If I had the offer of the job, I do not think I would accept it. I certainly would not take it if the finances were the same as applies to Mr Foort” Later that year, the “Daily Express” voted Dixon as Britain's number one organist. He came top of a nationwide poll, and had double, or more than double the votes of any other organist. On 14 July 1939 Dixon, and Horace Finch, gave the first public performance of the new Opera House Wurlitzer, the last new Wurlitzer Organ to come to the UK. In 1940, Dixon joined the R.A.F. During his time there, he was often called upon to entertain service personnel, and was still to be heard on radio occasionally, as well as playing for concerts at the Tower Ballroom.
While in the RAF he was given the post of Flying Officer, and he left the RAF as Squadron Leader. In 1946, he returned to the tower, and was busier than ever, and was also touring with a Compton theatrone organ. In addition to his Tower broadcasts, he was also broadcasting from Europe. By 1952, Dixon had made over 1,000 broadcasts, and had already made several television appearances.
In the later half of 1952, Dixon fell ill, through being overworked and completely exhausted. After a few months, he was back in full health, and returned to the Tower Ballroom. In 1954 he starred in BBC's You're only young once and in 1955, he performed for Queen Elizabeth II, at the console of the 3/13 Wurlitzer of Blackpool's Opera House, for the Royal Variety Performance. After the show, the Queen said to him that she often listened to him on the radio.
By now, Dixon had been at the tower, and on radio, for 25 years, and had performed, according to "Empire News", to over 60 million people live at the Tower ballroom alone, and radio listening figures were now topping 6 million for each broadcast he made. In 1956 he had his own radio show on the BBC called Meet Me at the Tower, which he was joined with guest organist and often by the BBC Northern Dance Orchestra. In addition to this, he still had his normal broadcasts to play for. In his weekly articles in the “Daily Herald”, he had done much speculatiing as to who would turn on the Blackpool Illuminations that year. The Blackpool Illuminations have been an annual attraction since 1879, and the switch on ceremony was a prestigious event.
Up until that time celebrities such as Prince George the Duke of Kent, George Formby, Jacob Malik – Soviet Ambassador, John H Whiting – U.S Ambassador, Valerie Hobson and Dame Anna Neagle had all turned on Blackpool's Illuminations. Dixon soon found out that it was himself who was to turn on the illuminations that year, and the event was televised to a Europe wide audience. In December 1956 a fire, which started in the Tower Lounge Restaurant, spread to the Ballroom. Fortunately the organ survived owing to its position above the proscenium arch, however, the console was badly damaged but was later fixed. While the Tower ballroom was being restored at the cost of £500,000, Dixon resumed his schedule in the Empress Ballroom, where in 1935, a 3/13 Wurlitzer had been installed.
In 1958, he returned to the Tower Ballroom Wurlitzer, and things proceeded as normal, in the newly restored ballroom. In July 1958 “The Bulletin” newspaper reported that “organist Reginald Dixon is to have an operation on Sunday "'A nerve in my right elbow is affecting the hand,' he said yesterday. 'It is the result of an injury received in a motorcycle smash when I was a youth.' He wanted to postpone the operation until the end of the season, but doctors have warned him that delay might mean losing the use of the hand”. He returned to the Ballroom and its Wurlitzer later in the same month having made over 2,000 broadcasts. On July 1966 the “Reading Eagle” newspaper of Reading, Pennsylvania, US, reported “There are many places in the U.S where people go to dance to the music of big orchestras, such as the Hollywood Palladium or New York's Roseland Ballroom, but in England, as many as 2,500 dancers and 4,000 spectators on a single evening patronise the Tower Ballroom in Blackpool to hear Reginald Dixon play the organ”. In the same year, Dixon was awarded and MBE for his services in entertaining the public and radio listeners the world over.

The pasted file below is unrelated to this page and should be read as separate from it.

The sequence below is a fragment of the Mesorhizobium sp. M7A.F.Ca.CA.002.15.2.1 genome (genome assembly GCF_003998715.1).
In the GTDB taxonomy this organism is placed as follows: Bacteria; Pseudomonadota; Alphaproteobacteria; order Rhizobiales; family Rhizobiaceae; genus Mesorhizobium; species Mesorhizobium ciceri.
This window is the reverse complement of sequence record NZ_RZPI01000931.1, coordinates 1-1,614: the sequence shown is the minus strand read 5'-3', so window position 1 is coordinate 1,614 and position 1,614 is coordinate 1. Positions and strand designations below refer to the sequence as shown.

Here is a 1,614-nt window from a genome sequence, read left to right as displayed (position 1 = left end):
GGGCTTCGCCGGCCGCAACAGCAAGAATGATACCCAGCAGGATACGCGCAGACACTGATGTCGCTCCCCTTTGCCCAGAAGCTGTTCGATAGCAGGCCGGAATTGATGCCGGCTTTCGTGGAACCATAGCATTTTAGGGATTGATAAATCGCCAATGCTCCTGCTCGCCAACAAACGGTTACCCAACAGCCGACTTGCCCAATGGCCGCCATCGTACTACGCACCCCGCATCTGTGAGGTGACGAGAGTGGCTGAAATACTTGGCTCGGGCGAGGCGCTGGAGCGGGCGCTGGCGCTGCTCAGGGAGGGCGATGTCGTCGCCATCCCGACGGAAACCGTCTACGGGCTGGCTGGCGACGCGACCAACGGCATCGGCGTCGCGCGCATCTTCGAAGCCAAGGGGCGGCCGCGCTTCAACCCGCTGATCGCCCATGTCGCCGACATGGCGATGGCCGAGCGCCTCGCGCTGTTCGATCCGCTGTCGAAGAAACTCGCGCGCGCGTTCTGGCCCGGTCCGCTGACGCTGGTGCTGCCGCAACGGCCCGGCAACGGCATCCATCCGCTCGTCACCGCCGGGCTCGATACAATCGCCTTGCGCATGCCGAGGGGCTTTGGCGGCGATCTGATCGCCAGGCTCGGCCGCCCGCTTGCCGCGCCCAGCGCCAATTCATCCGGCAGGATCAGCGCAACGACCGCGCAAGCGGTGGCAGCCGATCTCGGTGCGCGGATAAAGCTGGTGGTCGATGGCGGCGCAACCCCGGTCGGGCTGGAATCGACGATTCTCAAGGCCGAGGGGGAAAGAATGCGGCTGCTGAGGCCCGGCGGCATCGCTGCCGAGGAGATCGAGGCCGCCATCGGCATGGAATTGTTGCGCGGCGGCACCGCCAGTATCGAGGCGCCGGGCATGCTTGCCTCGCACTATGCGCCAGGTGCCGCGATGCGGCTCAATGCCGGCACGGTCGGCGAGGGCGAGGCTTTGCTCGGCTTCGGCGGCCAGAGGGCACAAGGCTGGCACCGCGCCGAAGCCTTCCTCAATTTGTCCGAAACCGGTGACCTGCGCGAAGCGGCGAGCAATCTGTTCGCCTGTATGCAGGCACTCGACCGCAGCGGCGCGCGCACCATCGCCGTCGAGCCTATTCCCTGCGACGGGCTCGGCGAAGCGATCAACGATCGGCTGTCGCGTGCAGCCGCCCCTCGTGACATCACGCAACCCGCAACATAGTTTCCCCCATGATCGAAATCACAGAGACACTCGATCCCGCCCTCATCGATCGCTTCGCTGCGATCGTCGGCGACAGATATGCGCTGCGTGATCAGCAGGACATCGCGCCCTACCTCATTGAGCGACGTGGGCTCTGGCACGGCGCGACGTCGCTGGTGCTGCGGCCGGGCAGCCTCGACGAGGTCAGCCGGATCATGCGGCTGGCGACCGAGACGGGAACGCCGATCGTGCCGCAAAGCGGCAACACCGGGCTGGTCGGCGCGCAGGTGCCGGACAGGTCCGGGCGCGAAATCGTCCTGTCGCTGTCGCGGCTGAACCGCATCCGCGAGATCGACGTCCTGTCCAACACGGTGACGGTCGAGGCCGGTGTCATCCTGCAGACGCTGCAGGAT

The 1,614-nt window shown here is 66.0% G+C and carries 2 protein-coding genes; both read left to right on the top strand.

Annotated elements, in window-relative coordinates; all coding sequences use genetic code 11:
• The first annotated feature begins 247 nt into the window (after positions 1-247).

At the ceremony in Buckingham Palace, while pinning on his medal, Her Majesty Queen Elizabeth II said to him “I have often listened to you, you must have been there (at the tower ballroom) for a long time now” Dixon replied “Yes ma'am. I have been there since March 1930, but it does not seem as long as that”. In 1969, he was also awarded by the BBC for the years of pleasure he had given to millions. The same year, Dixon announced his retirement from his Tower Ballroom post in order to spend more time with his family. At the end of the season, Dixon retired from playing for Dancing at the Ballroom, but continued to play for Sunday concerts as normal. It was on Easter Sunday 1970 that he gave his final concert on the Tower Ballroom Wurlitzer, an event which was recorded and broadcast by the BBC, and he was also interviewed by Robin Richmond for the BBC's The Organist Entertains. Dixon's retirement from the Tower did not mean retirement altogether.
He was still broadcasting to a very large audience, and he was also on tour across the UK and Europe, fulfilling engagements with various organ societies and clubs, determined to see the organ's survival. While in Holland he was also on radio and TV, as well as making a new L.P. He also had requests from both USA and Australia to conduct tours. Reginald Dixon died on 9 May 1985, and was cremated at Carleton Crematorium, Blackpool. Read more on Last.fm. User-contributed text is available under the Creative Commons By-SA License; additional terms may apply..